BERLIN Nov 27 German lawmakers are likely to
approve the release of Greek aid immediately despite suspicions
that talks of a debt write-down have just been delayed until
after Germany's 2013 elections.
Chancellor Angela Merkel's centre-right coalition and the
opposition Social Democrats (SPD) said on Tuesday that the Greek
deal agreed overnight would be put to the vote in the Bundestag
lower house on Thursday or Friday.
With both sides voicing support, approval is guaranteed but
the question will be whether the chancellor can rely on her
coalition or needs the votes of the SPD and Greens.
They want to help Greece but will exploit any chance to
embarrass Merkel ahead of September 2013's elections, when she
will seek a third term in office.
SPD parliamentary leader Frank-Walter Steinmeier said his
party would not do anything "that could lead to Greece becoming
unable to make its payments in the short term or could force it
to leave the euro zone".
But he accused German Finance Minister Wolfgang Schaeuble of
pulling the wool over the eyes of the public, which might accept
granting already-agreed aid tranches but would not easily
support a second write-down of Greek public debt.
"Mr Schaeuble brags to his own bloc that a debt haircut has
been avoided but I tell you it has just been postponed to after
the Bundestag elections," he told German TV, adding that euro
zone ministers had made "cryptic hints" to this effect.
Greece's international lenders finally reached a deal on a
package of measures to reduce Greek debt by 40 billion euros,
cutting it to 124 percent of gross domestic product by 2020.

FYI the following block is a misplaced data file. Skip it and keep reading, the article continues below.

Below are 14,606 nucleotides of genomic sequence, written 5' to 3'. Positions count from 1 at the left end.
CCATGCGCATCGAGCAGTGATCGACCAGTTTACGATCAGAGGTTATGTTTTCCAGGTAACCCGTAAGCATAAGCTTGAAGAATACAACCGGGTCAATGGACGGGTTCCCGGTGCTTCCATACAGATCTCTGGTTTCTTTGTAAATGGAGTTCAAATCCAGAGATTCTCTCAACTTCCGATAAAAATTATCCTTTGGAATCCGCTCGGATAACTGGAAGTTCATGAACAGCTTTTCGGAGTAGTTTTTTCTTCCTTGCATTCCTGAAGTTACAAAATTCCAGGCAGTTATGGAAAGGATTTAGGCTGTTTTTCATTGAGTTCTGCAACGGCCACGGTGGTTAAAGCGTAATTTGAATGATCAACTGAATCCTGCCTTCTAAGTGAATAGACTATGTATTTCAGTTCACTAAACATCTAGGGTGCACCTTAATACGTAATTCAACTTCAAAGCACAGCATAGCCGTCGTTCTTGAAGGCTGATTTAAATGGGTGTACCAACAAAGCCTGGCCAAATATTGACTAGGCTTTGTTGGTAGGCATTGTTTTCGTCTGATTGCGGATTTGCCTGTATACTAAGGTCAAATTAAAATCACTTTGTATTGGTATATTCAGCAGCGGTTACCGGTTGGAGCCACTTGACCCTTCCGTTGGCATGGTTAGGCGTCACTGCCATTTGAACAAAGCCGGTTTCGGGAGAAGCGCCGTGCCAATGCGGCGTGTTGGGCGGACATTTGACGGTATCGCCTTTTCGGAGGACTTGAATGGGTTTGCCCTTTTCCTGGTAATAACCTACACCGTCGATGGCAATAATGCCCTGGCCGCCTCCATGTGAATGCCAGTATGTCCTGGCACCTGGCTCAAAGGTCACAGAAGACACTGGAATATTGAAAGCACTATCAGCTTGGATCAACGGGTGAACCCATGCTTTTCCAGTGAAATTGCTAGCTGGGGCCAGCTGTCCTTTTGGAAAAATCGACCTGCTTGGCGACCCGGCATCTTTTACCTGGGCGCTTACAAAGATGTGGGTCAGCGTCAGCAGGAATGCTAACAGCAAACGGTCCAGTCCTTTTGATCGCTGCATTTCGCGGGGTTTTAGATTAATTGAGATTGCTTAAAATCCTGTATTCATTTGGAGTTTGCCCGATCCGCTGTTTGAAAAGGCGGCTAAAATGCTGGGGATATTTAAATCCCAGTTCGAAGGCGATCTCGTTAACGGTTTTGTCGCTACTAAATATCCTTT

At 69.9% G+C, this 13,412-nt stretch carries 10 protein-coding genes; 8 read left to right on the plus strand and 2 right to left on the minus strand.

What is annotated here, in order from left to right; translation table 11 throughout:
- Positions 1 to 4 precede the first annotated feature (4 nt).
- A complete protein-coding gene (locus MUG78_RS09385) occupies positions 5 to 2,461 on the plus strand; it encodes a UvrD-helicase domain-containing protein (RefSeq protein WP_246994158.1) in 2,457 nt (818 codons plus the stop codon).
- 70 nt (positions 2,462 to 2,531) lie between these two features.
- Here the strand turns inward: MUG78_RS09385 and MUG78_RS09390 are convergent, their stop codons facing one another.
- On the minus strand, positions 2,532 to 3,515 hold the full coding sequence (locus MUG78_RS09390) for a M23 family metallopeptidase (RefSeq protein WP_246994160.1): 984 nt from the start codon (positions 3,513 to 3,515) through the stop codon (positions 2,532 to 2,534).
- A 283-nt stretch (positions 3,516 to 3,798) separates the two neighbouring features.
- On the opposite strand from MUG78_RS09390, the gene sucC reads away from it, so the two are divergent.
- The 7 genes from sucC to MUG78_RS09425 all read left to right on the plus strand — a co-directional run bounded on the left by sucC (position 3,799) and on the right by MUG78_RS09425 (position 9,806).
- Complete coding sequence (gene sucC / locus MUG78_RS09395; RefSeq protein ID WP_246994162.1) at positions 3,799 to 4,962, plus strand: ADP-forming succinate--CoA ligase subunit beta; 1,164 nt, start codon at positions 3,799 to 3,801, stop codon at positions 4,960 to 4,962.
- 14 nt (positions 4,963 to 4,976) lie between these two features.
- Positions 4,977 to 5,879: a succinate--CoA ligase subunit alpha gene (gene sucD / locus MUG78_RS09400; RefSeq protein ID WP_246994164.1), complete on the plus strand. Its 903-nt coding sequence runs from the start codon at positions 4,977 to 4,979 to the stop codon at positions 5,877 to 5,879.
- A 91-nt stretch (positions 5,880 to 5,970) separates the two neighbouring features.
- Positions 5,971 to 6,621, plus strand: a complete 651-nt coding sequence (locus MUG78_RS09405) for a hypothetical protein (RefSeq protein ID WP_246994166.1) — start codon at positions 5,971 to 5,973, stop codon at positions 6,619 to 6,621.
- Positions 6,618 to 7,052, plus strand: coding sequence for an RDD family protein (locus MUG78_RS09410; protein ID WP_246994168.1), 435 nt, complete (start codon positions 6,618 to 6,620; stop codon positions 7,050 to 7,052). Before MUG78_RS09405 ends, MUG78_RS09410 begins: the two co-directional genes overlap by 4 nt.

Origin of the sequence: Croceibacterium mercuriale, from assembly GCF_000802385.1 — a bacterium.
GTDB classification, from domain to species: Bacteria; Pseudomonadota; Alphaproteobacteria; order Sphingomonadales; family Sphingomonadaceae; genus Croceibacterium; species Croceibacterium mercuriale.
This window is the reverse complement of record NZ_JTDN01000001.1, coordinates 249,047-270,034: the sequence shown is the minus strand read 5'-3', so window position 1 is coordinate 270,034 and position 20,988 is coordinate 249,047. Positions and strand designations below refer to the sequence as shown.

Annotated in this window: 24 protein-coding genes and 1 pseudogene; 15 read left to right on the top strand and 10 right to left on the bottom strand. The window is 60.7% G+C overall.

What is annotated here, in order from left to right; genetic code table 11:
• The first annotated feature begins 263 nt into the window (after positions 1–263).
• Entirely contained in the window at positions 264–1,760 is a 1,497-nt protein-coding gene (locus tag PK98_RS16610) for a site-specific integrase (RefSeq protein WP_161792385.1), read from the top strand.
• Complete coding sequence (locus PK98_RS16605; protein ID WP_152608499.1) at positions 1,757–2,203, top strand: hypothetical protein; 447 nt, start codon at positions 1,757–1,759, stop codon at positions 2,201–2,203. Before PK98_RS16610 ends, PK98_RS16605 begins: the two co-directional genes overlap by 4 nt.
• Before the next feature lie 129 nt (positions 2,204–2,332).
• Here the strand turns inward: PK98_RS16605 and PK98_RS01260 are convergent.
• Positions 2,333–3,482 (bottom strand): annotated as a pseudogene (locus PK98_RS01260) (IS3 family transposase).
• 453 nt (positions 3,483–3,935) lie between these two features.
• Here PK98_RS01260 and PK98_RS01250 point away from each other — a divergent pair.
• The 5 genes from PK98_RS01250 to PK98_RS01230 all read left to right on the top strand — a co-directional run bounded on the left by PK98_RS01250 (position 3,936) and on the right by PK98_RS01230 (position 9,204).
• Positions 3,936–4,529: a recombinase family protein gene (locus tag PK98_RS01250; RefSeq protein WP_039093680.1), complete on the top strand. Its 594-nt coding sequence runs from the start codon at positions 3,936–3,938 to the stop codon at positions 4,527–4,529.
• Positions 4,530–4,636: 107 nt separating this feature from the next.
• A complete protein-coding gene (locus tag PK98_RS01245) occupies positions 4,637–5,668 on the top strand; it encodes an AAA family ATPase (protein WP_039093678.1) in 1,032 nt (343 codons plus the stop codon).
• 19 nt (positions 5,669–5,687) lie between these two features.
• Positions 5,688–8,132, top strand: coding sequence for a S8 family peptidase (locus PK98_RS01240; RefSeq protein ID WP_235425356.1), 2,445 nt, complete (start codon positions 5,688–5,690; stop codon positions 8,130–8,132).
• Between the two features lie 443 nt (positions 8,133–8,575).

They also committed to taking further steps to lower
Greece's debt to "significantly below 110 percent" in 2022, the
most explicit recognition so far that some write-off of loans
may be necessary from 2016, the point when Greece is forecast to
reach a primary budget surplus.
The SPD is not against writing off Greek debt but Steinmeier
said Schaeuble should be honest about it. He was also worried
that the International Monetary Fund appeared cautious in its
support of the Greek debt deal.
Greece will get up to 43.7 billion euros in stages as it
fulfils the conditions set by Europe and by the IMF - whose
share will only be paid out once a Greek debt buy-back has been
carried out. Steinmeier said this added uncertainty.
Merkel's conservatives and their Free Democrat (FDP) junior
partners include a small band who routinely rebel against euro
zone bailouts in the Bundestag. Nowhere near numerous enough to
defeat Merkel, they can however cause her embarrassment.
"The chancellor does not technically need her own majority
but it is an important signal," said a senior lawmaker from her
Christian Democrats (CDU). "However, the number of rebels has
not grown in the past six months."
FDP whip Rainer Bruederle backed the Greek package, saying:
"There is a danger with all these measures that they set a
precedent But Greece is an extreme special case."
German indignation at continued demands for Greek aid has
abated since Merkel's visit to Athens in October, when she was
impressed by Prime Minister Antonis Samaras' determination to
tackle his country's structural spending problems.
But the conservative media is always quick to tap into the
underlying vein of resentment among German taxpayers at having
to bail out euro zone countries less frugal than themselves.
"Greeks Get 44 Million Euros," was the headline of the
top-selling Bild daily. It asked online readers what they
thought of more Greek aid: "NO and once again NO!" responded a
reader identifying himself as Frank Mergner.
"Athens can breathe again," said Spiegel magazine, adding
that euro zone ministers' ambitious Greek debt-reduction targets
"will clearly lead to a debt haircut in the medium term - even
if such a step was rejected on Monday".
Gerda Hasselfeldt, parliamentary chief of the CDU's Bavarian
sister party, the CSU, said German budget law meant such a step
could be ruled out in future too. The CSU has recently softened
its tone on Greek aid but would probably block a debt haircut.